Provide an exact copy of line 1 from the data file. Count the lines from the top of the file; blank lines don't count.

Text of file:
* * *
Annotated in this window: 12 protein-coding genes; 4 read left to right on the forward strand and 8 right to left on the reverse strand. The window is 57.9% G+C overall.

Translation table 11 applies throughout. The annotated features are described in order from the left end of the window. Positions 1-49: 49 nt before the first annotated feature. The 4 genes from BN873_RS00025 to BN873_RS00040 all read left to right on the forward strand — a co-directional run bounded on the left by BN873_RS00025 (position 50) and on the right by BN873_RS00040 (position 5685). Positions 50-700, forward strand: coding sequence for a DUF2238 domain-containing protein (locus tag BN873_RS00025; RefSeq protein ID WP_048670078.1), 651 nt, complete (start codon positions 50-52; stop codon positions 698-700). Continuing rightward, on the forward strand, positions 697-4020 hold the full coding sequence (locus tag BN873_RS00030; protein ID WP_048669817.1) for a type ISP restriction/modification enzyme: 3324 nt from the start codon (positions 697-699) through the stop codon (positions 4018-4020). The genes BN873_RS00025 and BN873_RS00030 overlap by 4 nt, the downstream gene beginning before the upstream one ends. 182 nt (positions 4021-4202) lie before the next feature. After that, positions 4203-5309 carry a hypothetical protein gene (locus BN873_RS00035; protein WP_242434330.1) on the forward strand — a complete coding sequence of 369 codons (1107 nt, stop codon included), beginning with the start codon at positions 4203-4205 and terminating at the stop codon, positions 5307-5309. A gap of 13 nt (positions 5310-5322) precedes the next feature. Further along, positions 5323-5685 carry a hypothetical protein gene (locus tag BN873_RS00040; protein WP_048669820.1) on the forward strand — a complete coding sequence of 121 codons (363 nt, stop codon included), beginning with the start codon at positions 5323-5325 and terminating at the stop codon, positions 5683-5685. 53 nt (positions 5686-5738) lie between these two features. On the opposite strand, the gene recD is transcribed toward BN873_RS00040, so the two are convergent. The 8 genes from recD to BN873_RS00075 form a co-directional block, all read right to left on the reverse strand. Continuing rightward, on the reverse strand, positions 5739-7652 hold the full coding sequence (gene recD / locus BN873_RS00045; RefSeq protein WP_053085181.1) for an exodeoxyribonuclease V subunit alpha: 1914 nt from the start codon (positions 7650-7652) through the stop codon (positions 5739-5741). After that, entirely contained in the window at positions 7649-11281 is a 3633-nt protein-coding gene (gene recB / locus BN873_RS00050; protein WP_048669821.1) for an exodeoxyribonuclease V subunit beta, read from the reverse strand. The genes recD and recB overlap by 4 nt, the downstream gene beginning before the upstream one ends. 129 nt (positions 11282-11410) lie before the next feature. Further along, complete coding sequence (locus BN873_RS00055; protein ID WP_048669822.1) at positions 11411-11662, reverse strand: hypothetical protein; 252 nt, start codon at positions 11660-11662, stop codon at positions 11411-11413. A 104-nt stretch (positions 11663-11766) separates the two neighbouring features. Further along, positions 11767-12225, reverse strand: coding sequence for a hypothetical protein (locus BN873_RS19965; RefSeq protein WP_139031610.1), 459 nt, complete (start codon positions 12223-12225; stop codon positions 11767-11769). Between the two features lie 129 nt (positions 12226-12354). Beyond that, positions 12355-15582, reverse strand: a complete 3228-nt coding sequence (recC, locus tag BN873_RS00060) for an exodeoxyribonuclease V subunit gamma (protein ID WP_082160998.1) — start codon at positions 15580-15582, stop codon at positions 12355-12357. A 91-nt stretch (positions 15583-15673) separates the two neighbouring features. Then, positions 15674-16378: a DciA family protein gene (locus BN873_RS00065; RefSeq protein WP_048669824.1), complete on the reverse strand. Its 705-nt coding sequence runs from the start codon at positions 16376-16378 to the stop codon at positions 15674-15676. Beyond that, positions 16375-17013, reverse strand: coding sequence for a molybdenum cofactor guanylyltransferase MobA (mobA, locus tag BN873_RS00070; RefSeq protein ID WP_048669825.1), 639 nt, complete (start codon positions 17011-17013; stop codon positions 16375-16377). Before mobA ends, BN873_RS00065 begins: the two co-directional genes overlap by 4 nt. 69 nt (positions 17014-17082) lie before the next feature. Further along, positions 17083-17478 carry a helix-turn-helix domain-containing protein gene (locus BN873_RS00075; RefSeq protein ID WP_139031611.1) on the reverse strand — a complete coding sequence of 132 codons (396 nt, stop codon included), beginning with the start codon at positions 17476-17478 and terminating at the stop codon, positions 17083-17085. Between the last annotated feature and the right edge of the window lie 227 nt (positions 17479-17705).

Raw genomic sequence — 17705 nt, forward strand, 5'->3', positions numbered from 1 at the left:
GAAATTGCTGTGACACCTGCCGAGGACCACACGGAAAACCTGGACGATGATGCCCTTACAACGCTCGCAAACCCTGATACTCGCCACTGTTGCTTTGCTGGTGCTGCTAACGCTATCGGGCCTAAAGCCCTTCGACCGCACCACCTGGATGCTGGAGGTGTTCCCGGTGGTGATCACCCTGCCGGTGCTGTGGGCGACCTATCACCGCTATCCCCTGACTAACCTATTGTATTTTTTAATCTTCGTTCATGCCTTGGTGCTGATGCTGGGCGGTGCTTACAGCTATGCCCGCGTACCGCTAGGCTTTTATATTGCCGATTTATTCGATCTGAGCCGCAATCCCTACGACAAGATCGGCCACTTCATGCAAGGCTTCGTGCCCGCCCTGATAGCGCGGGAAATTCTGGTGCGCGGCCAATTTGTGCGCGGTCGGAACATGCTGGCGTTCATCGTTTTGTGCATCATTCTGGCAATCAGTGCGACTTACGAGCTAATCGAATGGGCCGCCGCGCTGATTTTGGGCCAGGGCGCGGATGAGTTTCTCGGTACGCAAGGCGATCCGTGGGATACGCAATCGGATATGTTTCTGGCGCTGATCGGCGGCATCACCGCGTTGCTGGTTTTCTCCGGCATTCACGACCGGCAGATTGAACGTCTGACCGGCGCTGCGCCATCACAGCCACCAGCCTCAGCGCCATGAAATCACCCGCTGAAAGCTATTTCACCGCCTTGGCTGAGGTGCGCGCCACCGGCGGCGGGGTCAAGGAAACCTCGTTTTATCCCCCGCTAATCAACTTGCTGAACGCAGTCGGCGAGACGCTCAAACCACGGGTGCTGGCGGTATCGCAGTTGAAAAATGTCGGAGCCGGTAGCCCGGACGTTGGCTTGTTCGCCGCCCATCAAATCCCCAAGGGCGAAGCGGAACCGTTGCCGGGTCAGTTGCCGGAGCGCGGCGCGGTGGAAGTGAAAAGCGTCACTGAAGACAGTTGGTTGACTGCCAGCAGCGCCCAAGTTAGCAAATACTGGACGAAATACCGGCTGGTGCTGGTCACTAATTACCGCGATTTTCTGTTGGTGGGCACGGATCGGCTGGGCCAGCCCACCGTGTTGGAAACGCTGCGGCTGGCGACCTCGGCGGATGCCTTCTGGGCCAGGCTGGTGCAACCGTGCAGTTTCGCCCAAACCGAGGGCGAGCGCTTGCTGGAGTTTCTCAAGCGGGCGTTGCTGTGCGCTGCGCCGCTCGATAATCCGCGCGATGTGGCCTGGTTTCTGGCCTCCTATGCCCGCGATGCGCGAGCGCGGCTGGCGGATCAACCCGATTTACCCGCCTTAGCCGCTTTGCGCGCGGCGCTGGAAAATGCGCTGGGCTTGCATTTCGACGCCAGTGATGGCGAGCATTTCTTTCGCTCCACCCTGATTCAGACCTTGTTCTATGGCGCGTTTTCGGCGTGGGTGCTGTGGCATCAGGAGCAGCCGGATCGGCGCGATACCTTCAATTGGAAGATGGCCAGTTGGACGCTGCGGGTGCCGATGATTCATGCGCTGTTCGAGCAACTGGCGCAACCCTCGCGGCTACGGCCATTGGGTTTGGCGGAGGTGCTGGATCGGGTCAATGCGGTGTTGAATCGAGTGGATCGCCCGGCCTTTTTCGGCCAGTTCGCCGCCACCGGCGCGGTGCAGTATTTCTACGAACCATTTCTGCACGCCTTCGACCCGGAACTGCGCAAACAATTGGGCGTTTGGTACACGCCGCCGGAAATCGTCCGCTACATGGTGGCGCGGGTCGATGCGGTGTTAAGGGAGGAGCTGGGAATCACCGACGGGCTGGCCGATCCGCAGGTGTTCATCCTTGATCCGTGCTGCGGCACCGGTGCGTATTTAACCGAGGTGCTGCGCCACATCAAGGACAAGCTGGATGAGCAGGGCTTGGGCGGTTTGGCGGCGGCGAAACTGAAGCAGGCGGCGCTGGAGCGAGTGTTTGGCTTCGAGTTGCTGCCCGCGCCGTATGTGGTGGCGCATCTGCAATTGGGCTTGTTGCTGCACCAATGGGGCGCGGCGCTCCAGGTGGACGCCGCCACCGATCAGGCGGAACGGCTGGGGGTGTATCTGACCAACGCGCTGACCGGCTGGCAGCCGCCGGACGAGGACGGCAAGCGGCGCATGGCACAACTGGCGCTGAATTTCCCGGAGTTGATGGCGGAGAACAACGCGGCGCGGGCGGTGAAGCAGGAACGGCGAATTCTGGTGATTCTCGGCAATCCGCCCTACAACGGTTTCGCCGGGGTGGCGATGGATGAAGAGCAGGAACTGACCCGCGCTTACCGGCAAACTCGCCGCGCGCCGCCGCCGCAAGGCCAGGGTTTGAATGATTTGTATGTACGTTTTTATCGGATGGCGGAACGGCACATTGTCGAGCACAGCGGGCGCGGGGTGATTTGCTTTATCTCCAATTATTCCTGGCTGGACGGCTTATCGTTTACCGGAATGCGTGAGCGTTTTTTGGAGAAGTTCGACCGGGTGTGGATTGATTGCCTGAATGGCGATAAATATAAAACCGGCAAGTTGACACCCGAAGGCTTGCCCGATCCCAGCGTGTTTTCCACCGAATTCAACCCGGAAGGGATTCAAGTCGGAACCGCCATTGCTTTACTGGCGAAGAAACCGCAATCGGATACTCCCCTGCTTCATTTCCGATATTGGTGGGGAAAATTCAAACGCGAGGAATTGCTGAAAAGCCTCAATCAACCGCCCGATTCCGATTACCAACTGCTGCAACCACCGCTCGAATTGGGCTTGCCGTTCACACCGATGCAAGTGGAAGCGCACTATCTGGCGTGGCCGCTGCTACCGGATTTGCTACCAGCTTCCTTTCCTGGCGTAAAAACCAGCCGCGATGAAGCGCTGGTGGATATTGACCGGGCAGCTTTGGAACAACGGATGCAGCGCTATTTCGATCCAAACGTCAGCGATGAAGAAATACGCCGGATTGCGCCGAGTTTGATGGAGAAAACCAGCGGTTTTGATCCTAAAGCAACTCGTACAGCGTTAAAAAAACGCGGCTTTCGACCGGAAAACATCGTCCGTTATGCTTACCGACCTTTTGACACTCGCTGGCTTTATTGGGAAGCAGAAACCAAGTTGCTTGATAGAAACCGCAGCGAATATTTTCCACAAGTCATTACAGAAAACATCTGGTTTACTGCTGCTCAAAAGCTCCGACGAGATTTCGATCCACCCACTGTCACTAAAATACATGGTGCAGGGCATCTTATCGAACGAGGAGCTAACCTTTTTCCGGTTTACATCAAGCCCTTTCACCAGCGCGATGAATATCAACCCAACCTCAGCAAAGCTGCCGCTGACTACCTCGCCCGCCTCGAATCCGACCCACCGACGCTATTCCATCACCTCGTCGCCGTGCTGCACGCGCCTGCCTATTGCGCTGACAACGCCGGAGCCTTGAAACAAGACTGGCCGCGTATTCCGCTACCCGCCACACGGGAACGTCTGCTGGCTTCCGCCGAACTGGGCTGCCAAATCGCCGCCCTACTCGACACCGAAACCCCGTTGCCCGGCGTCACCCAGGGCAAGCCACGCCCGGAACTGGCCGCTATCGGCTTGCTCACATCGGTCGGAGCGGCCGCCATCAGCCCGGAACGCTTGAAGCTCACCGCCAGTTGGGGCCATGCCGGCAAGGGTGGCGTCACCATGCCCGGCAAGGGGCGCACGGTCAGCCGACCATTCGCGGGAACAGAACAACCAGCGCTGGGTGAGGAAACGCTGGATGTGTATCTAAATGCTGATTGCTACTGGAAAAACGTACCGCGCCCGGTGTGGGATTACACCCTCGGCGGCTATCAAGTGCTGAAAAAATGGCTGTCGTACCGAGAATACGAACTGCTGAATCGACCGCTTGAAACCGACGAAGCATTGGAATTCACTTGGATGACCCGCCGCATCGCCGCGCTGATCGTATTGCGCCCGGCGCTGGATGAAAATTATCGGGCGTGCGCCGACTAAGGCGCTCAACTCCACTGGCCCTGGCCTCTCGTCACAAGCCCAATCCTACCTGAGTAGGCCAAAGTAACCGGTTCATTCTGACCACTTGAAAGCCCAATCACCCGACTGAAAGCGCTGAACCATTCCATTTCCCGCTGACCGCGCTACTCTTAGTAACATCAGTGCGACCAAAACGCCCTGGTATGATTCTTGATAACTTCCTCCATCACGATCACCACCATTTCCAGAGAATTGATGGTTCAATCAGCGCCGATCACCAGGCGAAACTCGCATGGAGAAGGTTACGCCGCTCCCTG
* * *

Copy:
Annotated in this window: 12 protein-coding genes; 4 read left to right on the forward strand and 8 right to left on the reverse strand. The window is 57.9% G+C overall.